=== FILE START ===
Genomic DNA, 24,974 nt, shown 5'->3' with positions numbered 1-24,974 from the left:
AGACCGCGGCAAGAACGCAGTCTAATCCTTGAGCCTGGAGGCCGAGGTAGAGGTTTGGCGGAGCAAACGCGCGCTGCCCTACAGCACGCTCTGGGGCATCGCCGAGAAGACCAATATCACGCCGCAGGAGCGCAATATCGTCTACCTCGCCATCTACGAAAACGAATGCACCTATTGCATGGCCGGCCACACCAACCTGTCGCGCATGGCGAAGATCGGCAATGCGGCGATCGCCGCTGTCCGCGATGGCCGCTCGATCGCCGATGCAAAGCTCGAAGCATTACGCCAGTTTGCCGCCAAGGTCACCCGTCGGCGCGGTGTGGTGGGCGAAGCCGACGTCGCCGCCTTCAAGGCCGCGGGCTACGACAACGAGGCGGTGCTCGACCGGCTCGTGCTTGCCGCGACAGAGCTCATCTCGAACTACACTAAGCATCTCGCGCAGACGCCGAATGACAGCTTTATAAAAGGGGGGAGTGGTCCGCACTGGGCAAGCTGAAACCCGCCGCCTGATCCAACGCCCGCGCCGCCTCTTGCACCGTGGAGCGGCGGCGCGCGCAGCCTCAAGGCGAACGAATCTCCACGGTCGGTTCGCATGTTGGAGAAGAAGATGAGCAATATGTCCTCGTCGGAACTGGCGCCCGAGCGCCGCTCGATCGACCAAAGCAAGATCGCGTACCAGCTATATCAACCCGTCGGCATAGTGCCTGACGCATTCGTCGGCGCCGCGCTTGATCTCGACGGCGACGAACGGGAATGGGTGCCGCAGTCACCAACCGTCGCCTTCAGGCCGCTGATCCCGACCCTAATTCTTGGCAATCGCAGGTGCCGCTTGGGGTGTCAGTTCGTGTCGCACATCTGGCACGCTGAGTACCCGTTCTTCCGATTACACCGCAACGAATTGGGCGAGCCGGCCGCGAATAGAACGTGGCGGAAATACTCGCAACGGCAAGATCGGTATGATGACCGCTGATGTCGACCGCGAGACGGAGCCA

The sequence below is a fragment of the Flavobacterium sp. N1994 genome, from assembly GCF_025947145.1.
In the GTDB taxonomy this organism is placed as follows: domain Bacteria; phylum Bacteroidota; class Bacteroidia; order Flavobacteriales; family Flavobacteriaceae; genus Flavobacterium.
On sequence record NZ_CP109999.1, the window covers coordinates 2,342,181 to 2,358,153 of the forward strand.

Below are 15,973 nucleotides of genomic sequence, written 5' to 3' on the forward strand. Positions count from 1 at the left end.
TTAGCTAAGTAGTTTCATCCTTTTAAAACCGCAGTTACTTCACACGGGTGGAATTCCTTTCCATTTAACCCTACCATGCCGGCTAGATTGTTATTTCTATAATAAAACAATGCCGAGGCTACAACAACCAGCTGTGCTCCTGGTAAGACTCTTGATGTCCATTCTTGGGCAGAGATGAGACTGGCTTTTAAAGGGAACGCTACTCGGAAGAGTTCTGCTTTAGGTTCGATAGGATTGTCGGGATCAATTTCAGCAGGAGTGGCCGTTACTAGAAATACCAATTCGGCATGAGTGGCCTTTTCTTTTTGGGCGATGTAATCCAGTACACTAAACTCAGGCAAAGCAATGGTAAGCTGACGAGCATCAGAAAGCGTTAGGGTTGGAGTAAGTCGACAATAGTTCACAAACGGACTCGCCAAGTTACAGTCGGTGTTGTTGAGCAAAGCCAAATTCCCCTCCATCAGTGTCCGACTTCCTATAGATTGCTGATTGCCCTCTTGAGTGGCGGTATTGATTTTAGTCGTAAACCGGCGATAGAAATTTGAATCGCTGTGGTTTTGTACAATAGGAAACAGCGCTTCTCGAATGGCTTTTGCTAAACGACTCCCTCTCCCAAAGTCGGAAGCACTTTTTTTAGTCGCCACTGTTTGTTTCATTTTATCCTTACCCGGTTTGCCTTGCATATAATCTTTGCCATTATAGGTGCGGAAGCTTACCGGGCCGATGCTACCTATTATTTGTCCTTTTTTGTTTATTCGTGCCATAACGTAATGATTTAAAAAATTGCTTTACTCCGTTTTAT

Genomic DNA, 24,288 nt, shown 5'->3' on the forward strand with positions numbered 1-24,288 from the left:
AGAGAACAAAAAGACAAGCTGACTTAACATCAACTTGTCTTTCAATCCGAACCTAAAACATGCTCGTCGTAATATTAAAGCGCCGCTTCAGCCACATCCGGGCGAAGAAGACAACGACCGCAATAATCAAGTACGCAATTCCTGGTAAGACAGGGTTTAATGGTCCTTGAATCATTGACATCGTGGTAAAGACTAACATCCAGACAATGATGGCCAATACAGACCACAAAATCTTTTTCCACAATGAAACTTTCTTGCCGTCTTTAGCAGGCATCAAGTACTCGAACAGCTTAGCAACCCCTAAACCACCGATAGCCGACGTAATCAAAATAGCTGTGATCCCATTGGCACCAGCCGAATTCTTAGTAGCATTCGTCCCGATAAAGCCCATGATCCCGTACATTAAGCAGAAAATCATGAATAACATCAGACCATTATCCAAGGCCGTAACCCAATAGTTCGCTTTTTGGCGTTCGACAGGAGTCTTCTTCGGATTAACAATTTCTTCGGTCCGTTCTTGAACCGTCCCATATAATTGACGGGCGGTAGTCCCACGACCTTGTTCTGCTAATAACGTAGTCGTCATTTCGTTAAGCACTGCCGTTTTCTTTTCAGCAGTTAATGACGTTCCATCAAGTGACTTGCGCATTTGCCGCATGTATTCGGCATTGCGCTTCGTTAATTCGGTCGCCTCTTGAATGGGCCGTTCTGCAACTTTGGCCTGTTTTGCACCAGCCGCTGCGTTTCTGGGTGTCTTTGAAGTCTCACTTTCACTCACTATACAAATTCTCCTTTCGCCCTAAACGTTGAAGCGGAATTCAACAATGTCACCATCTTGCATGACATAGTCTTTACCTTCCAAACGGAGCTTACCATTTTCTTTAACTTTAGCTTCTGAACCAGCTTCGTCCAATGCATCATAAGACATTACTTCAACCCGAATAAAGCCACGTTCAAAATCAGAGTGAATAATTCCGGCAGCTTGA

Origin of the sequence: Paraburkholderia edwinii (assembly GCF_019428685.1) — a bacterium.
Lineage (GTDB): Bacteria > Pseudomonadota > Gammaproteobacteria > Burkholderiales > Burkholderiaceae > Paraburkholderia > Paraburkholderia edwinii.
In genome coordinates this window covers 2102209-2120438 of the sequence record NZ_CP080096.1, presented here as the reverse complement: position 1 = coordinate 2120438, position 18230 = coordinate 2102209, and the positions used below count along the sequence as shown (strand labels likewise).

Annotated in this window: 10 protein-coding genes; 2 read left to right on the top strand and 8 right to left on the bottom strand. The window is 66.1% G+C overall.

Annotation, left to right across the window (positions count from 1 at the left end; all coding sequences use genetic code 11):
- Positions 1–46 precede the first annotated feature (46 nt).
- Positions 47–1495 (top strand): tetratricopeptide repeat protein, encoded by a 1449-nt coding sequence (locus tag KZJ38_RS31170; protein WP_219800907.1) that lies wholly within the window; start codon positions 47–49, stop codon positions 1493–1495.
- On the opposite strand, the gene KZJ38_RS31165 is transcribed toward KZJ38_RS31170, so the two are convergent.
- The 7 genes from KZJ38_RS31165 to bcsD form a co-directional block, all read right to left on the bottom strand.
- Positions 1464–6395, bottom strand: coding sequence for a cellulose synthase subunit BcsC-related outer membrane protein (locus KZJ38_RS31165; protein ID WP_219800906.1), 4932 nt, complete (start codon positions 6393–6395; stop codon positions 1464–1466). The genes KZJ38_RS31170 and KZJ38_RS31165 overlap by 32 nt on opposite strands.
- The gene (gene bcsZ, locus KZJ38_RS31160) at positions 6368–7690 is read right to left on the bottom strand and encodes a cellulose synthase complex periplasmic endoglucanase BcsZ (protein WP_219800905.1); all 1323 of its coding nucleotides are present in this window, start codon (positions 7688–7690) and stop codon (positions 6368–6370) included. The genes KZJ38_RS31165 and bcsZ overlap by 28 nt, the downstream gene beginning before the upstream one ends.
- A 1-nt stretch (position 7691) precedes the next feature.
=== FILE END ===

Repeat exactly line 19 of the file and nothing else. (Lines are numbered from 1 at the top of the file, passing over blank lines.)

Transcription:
- Positions 1464–6395, bottom strand: coding sequence for a cellulose synthase subunit BcsC-related outer membrane protein (locus KZJ38_RS31165; protein ID WP_219800906.1), 4932 nt, complete (start codon positions 6393–6395; stop codon positions 1464–1466). The genes KZJ38_RS31170 and KZJ38_RS31165 overlap by 32 nt on opposite strands.